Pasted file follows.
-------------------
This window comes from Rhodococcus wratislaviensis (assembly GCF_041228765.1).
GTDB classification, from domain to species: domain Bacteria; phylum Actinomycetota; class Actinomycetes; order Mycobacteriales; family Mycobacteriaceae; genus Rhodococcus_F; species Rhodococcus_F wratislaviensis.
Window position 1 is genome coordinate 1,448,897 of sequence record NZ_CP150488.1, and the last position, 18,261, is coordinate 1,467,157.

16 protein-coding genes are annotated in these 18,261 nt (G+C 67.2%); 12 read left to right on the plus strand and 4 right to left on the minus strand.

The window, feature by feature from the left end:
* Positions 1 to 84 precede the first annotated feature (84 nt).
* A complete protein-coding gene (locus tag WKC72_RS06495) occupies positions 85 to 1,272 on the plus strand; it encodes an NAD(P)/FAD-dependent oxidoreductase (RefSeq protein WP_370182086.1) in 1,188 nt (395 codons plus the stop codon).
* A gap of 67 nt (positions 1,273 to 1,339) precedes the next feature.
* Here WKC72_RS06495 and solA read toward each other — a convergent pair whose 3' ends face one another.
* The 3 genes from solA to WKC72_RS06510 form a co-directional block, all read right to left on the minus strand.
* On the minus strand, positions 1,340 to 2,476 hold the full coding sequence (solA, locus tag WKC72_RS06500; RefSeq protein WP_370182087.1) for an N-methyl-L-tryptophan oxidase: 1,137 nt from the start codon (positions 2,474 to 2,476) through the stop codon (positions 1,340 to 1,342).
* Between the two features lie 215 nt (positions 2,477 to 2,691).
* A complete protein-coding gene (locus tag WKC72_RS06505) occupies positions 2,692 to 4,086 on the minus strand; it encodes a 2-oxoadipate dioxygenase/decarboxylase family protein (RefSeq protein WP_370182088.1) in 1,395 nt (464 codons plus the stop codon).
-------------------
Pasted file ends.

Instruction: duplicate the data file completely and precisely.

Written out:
This window comes from Rhodococcus wratislaviensis (assembly GCF_041228765.1).
GTDB classification, from domain to species: domain Bacteria; phylum Actinomycetota; class Actinomycetes; order Mycobacteriales; family Mycobacteriaceae; genus Rhodococcus_F; species Rhodococcus_F wratislaviensis.
Window position 1 is genome coordinate 1,448,897 of sequence record NZ_CP150488.1, and the last position, 18,261, is coordinate 1,467,157.

16 protein-coding genes are annotated in these 18,261 nt (G+C 67.2%); 12 read left to right on the plus strand and 4 right to left on the minus strand.

The window, feature by feature from the left end:
* Positions 1 to 84 precede the first annotated feature (84 nt).
* A complete protein-coding gene (locus tag WKC72_RS06495) occupies positions 85 to 1,272 on the plus strand; it encodes an NAD(P)/FAD-dependent oxidoreductase (RefSeq protein WP_370182086.1) in 1,188 nt (395 codons plus the stop codon).
* A gap of 67 nt (positions 1,273 to 1,339) precedes the next feature.
* Here WKC72_RS06495 and solA read toward each other — a convergent pair whose 3' ends face one another.
* The 3 genes from solA to WKC72_RS06510 form a co-directional block, all read right to left on the minus strand.
* On the minus strand, positions 1,340 to 2,476 hold the full coding sequence (solA, locus tag WKC72_RS06500; RefSeq protein WP_370182087.1) for an N-methyl-L-tryptophan oxidase: 1,137 nt from the start codon (positions 2,474 to 2,476) through the stop codon (positions 1,340 to 1,342).
* Between the two features lie 215 nt (positions 2,477 to 2,691).
* A complete protein-coding gene (locus tag WKC72_RS06505) occupies positions 2,692 to 4,086 on the minus strand; it encodes a 2-oxoadipate dioxygenase/decarboxylase family protein (RefSeq protein WP_370182088.1) in 1,395 nt (464 codons plus the stop codon).